John's response: States are permitted to determine age and income within limits. Changes must be approved by the feds. And regarding income limits, the Congressional bill Bush vetoed would set much stricter income limits than existed under the first SCHIP law.
There is, in SCHIP, a provision to limit “crowd-out” or “substitution”, usually a six month waiting period before one is eligible for SCHIP if one had private insurance coverage. These limits largely work, though not perfectly. There are three essential choices:
1. Cover every child through a public program (my preference — not at all in the political deck of cards;
2. Cover no kids because you risk substitution;
3. Cover kids with clear rules on who is and who is not eligible, and expect some slippage, because life can get slippery for folks under 300%fpl, moving in and out of employment, along with other life dislocations.
The SCHIP choice is #3 — you don't like it, then you can choose 1 or 2.
*Did you know that this is a matching program (as opposed to a pass-through program)?* This means that if states are going to receive any more funding, they will first need to spend more. Massachusetts already spends $12B annually on public health. Where is the funding increase at the state level going to come from? And why is no one demanding an explanation of why it costs MA $4B more to insure through MassHealth than through the GIC?
RESPONSE: Medicaid is a matching program too, though it's an entitlement for individuals who meet eligibility criteria. SCHIP is subject to available funds, meaning if funds run out, kids who qualify have to wait for funding to appear. Massachusetts does not spend $12B on public health; public health takes up a much smaller portion. MA spends something like that on subsidizing coverage through Medicaid. MA — and all other states — like SCHIP because the program provides a higher level of reimbursement than does Medicaid — 65 cents on the dollar as opposed to 50 cents under Medicaid. The Commonwealth has committed to providing coverage for eligible kids up to 300%fpl through Chapter 58. SCHIP just gives us more federal dollars, and a smaller state matching requirement.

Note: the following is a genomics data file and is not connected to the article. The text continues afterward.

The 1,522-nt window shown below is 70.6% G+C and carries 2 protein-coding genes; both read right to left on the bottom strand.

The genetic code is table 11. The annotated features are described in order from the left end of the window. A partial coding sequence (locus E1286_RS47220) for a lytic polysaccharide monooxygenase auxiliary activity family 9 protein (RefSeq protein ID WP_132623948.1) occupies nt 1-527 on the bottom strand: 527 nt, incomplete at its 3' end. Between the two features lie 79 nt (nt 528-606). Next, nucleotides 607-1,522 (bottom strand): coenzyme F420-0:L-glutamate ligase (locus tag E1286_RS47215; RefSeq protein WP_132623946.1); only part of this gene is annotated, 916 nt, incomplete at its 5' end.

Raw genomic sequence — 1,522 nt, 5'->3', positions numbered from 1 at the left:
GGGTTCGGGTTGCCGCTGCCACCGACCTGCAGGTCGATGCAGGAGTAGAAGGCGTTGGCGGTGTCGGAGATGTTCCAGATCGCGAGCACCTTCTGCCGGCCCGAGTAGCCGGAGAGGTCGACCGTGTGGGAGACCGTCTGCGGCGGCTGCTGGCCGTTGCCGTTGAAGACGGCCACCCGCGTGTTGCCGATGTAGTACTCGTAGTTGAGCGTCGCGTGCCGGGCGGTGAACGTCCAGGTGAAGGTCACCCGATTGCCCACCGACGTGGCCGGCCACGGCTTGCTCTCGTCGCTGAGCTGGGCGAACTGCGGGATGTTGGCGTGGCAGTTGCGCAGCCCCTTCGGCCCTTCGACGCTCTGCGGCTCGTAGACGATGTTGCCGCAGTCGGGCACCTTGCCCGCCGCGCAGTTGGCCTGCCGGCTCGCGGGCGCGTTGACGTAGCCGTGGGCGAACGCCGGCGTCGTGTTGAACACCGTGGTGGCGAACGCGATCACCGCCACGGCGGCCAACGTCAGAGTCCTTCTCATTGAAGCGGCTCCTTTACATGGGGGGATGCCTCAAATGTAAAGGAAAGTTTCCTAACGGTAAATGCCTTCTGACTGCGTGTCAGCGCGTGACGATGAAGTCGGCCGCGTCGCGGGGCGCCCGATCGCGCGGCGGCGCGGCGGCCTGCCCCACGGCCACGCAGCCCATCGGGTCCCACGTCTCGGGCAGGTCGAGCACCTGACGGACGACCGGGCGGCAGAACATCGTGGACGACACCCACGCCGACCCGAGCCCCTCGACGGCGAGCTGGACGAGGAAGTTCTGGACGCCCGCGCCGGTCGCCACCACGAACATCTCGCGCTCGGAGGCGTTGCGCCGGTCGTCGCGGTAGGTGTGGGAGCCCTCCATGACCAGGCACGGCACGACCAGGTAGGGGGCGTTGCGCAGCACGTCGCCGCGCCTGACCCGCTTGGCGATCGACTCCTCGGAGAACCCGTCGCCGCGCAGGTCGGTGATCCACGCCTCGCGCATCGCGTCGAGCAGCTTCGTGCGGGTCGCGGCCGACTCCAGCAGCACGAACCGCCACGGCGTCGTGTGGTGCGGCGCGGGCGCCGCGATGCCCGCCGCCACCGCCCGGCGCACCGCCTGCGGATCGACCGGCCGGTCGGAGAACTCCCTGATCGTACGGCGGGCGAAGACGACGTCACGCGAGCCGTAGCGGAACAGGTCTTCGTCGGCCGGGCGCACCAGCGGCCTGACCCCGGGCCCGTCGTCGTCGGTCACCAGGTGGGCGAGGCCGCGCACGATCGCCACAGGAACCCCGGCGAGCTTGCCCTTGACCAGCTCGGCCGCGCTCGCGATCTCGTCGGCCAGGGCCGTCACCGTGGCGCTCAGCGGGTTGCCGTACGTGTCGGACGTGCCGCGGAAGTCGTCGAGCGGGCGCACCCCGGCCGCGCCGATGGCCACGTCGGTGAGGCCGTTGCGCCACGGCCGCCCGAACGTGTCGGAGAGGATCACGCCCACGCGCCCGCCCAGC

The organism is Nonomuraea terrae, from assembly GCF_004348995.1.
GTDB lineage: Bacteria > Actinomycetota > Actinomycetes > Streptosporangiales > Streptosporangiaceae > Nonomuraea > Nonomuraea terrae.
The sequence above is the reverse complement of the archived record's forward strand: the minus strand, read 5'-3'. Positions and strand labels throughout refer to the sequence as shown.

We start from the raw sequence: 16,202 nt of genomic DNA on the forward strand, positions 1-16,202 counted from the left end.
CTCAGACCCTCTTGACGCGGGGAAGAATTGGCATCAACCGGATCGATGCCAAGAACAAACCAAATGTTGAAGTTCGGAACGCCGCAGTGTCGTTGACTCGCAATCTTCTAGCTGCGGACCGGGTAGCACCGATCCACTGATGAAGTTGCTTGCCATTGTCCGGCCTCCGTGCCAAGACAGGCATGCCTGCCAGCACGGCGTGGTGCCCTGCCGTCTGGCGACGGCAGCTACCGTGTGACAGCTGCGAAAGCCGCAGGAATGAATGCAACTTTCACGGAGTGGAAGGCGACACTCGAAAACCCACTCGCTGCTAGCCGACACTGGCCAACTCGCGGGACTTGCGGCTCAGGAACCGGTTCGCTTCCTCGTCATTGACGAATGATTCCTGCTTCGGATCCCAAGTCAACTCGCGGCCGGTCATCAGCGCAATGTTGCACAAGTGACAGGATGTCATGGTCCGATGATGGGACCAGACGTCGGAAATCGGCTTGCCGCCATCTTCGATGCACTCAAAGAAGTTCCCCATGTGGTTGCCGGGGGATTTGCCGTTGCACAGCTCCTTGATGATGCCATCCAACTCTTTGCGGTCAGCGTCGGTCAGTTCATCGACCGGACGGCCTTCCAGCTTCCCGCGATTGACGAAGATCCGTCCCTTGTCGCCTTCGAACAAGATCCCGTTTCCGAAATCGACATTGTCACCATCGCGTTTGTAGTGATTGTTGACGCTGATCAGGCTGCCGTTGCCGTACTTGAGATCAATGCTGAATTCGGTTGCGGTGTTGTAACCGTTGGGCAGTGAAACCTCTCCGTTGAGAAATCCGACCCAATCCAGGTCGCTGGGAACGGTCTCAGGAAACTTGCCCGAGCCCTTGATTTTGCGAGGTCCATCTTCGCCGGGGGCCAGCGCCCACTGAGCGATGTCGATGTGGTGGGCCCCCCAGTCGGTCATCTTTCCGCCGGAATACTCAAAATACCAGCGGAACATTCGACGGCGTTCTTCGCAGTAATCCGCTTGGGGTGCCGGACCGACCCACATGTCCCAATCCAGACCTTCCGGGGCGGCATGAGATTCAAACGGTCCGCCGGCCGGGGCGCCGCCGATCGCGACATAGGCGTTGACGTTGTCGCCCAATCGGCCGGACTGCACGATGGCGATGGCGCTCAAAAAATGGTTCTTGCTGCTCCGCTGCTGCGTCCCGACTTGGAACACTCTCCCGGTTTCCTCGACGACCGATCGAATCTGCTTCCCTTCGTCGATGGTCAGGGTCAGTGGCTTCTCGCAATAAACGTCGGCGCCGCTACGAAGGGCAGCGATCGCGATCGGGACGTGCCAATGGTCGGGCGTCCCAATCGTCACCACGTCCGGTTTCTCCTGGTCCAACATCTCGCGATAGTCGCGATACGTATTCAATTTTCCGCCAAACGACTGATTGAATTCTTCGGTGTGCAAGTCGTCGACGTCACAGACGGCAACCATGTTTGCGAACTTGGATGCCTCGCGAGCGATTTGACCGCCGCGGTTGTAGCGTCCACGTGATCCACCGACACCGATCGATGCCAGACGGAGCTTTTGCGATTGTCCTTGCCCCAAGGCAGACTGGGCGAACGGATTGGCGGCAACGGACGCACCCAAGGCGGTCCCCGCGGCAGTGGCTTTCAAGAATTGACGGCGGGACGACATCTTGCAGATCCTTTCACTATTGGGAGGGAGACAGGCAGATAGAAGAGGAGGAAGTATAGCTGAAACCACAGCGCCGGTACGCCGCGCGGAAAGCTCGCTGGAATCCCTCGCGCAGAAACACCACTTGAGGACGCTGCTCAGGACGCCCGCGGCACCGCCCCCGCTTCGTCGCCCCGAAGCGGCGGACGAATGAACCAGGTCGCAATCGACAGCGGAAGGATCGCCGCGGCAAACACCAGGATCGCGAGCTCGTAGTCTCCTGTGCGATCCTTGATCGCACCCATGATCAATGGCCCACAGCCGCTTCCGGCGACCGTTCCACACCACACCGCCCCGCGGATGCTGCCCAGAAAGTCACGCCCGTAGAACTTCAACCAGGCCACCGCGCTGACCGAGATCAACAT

*Did you know that the insurers are the same health insurance companies that are available to the private sector?* It's no wonder the insurance companies support this bill!
RESPONSE: Depends on the state. Not true in Massachusetts, where SCHIP/MassHealth is offered in two ways: 1. Fee for service without a managed care entity; or 2. Managed care but not through the same insurance companies available to the private sector — here it is four Medicaid managed care companies: Boston Medical Center's Health Net, Cambridge Health Alliance's Network Health, Neighborhood Health Plan, and Fallon Health Plan. It's true the last two are also available in the private market — they are much smaller in enrollment compared with the former two.
Other states do make more use of traditional private companies, though across the nation, for profit insurers are creating and expanding specialized Medicaid programs.
Did you know that the senate version calls for a doubling of the allocation in 2008 followed by 5 years of 16.5% annual increases? That doesn't include the increase at the state level. Conceivably, in 5 years, we could be spending 30% more on public health insurance and have very few gains to show for it because there are no quality or enrollment controls in place.
RESPONSE: The reason for the large increases is to capture a large share of children now eligible and unenrolled in SCHIP programs. There are about 6 million in SCHIP today. There are 10 million uninsured kids; 6 million of those 10 are, today, eligible for SCHIP coverage and unenrolled. Many states are reluctant to go after them because of the limited funding. By infusing more dollars into the program, the estimate is SCHIP will take on an additional net 4 million kids, growing to 10 million within five years. That's why the increases are so large.